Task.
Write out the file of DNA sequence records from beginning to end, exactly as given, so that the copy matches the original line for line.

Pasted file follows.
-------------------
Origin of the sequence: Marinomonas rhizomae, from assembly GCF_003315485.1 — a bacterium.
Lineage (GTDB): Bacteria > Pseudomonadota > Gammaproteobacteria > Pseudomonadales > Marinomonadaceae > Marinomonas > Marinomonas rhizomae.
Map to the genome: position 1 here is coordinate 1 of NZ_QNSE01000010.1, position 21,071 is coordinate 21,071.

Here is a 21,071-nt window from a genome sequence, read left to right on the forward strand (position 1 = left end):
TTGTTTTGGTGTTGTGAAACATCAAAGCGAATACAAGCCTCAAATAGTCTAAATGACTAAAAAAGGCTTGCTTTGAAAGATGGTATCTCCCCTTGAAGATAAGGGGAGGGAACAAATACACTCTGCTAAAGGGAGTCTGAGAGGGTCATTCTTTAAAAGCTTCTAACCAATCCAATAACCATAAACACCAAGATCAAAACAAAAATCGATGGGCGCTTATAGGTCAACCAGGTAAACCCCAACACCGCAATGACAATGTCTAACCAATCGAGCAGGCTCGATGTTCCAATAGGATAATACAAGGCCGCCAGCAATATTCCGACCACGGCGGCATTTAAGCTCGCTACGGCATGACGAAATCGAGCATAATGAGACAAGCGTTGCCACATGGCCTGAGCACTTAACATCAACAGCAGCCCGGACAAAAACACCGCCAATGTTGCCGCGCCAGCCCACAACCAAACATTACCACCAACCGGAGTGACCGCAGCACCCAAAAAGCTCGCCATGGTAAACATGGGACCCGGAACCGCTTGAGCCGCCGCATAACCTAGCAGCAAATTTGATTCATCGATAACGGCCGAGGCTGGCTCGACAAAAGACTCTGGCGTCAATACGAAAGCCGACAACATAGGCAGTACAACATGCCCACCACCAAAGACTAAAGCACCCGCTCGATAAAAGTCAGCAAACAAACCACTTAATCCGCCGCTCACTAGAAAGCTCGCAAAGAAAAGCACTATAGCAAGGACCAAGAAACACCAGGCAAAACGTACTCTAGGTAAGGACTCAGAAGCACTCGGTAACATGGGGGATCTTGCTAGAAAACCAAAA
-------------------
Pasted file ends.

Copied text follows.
Origin of the sequence: Marinomonas rhizomae, from assembly GCF_003315485.1 — a bacterium.
Lineage (GTDB): Bacteria > Pseudomonadota > Gammaproteobacteria > Pseudomonadales > Marinomonadaceae > Marinomonas > Marinomonas rhizomae.
Map to the genome: position 1 here is coordinate 1 of NZ_QNSE01000010.1, position 21,071 is coordinate 21,071.

Here is a 21,071-nt window from a genome sequence, read left to right on the forward strand (position 1 = left end):
TTGTTTTGGTGTTGTGAAACATCAAAGCGAATACAAGCCTCAAATAGTCTAAATGACTAAAAAAGGCTTGCTTTGAAAGATGGTATCTCCCCTTGAAGATAAGGGGAGGGAACAAATACACTCTGCTAAAGGGAGTCTGAGAGGGTCATTCTTTAAAAGCTTCTAACCAATCCAATAACCATAAACACCAAGATCAAAACAAAAATCGATGGGCGCTTATAGGTCAACCAGGTAAACCCCAACACCGCAATGACAATGTCTAACCAATCGAGCAGGCTCGATGTTCCAATAGGATAATACAAGGCCGCCAGCAATATTCCGACCACGGCGGCATTTAAGCTCGCTACGGCATGACGAAATCGAGCATAATGAGACAAGCGTTGCCACATGGCCTGAGCACTTAACATCAACAGCAGCCCGGACAAAAACACCGCCAATGTTGCCGCGCCAGCCCACAACCAAACATTACCACCAACCGGAGTGACCGCAGCACCCAAAAAGCTCGCCATGGTAAACATGGGACCCGGAACCGCTTGAGCCGCCGCATAACCTAGCAGCAAATTTGATTCATCGATAACGGCCGAGGCTGGCTCGACAAAAGACTCTGGCGTCAATACGAAAGCCGACAACATAGGCAGTACAACATGCCCACCACCAAAGACTAAAGCACCCGCTCGATAAAAGTCAGCAAACAAACCACTTAATCCGCCGCTCACTAGAAAGCTCGCAAAGAAAAGCACTATAGCAAGGACCAAGAAACACCAGGCAAAACGTACTCTAGGTAAGGACTCAGAAGCACTCGGTAACATGGGGGATCTTGCTAGAAAACCAAAA